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Heatwave unveils ancient settlements in Wales

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image copyrightRCAHMW
image captionThe Iron Age hillfort of Gaer Fawr near Lledrod, Ceredigion, looking across the parched landscape

Ancient hillforts and Roman settlements have been revealed by the heatwave.

The dry spell has left parched fields with unmistakable "crop marks" painted into the landscape.

The Royal Commission on the Ancient and Historical Monuments of Wales (RCAHMW) has been busy recording the details - before they disappear when it next rains.

Sites across Wales have been captured from the air.

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The crop marks are made by vegetation drawing on better nutrients and water supplies trapped in long-gone fortification ditches - leading to lush green growth that stands out.


image copyrightRCAHMW
image captionAncient settlements are scattered across Wales - such as Iron Age hillforts and Roman fortifications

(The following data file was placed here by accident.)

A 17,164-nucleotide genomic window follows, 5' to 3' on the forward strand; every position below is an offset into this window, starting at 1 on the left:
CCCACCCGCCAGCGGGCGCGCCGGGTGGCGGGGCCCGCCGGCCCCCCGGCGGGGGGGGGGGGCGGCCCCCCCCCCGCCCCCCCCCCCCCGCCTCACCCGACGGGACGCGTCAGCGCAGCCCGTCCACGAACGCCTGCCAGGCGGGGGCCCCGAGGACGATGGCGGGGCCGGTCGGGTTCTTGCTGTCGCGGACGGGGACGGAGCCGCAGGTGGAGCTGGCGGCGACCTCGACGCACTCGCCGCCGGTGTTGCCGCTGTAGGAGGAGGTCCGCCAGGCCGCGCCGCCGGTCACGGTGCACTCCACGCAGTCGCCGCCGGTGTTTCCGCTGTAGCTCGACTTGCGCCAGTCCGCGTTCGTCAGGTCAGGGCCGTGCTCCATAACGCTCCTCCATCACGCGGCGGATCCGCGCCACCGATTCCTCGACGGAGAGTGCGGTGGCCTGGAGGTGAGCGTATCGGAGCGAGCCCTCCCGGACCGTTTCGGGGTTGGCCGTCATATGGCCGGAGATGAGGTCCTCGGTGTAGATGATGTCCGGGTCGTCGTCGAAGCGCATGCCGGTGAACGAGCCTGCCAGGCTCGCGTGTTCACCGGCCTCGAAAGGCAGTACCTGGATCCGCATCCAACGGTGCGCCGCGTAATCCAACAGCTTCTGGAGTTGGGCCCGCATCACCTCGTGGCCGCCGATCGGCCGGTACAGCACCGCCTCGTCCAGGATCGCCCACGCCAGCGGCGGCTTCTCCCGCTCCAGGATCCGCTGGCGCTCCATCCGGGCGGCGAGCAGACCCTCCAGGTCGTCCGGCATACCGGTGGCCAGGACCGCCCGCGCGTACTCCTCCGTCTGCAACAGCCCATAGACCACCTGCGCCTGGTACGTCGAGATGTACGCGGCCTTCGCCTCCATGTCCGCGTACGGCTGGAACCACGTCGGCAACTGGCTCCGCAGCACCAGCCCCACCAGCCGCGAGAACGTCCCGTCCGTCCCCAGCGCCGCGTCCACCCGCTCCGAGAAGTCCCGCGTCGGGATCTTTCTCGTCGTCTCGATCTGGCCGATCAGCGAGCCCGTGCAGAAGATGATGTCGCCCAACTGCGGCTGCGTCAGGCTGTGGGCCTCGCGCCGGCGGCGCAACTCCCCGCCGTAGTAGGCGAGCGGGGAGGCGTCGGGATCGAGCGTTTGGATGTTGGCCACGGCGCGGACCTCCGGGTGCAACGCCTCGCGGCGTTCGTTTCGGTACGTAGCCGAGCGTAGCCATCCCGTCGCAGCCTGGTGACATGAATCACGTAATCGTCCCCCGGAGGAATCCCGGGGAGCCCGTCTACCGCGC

Most ancient settlements added fortification or drainage ditches around them.

image copyrightRCAHMW
image captionOver the centuries, the settlements disappear and farming takes place

When the settlements disappeared, those ditches became filled in - but it also meant that soil was deeper in those areas.

image copyrightRCAHMW
image captionWhen the land dries out in the prolonged heat, the old fortifications retain moisture, so crops are more visible

Deeper top soil sections covering the old settlement ditches means those areas hold onto more water and nutrients during intense dry spells - and crops are very quick to take advantage of it - growing thicker, taller, and greener.

It is easy to spot from the air:

image copyrightRCAHMW
image captionThe almost ploughed-down medieval castle mound at Castell Llwyn Gwinau in Tregaron, Ceredigion, showing clearly under parched conditions
image copyrightRCAHMW
image captionThe buried ramparts of Cross Oak Hillfort, Talybont-on-Usk, showing as crop marks in Powys.
image copyrightRCAHMW
image captionExtensive crop marks of Trewen Roman farmstead or villa, Caerwent, Monmouthshire
image copyrightRCAHMW
image captionA newly discovered Roman fortlet near Magor, Monmouthshire, emerging in ripening crops
image copyrightRCAHMW
image captionNewly discovered crop marks of a prehistoric or Roman farm near Langstone, Newport

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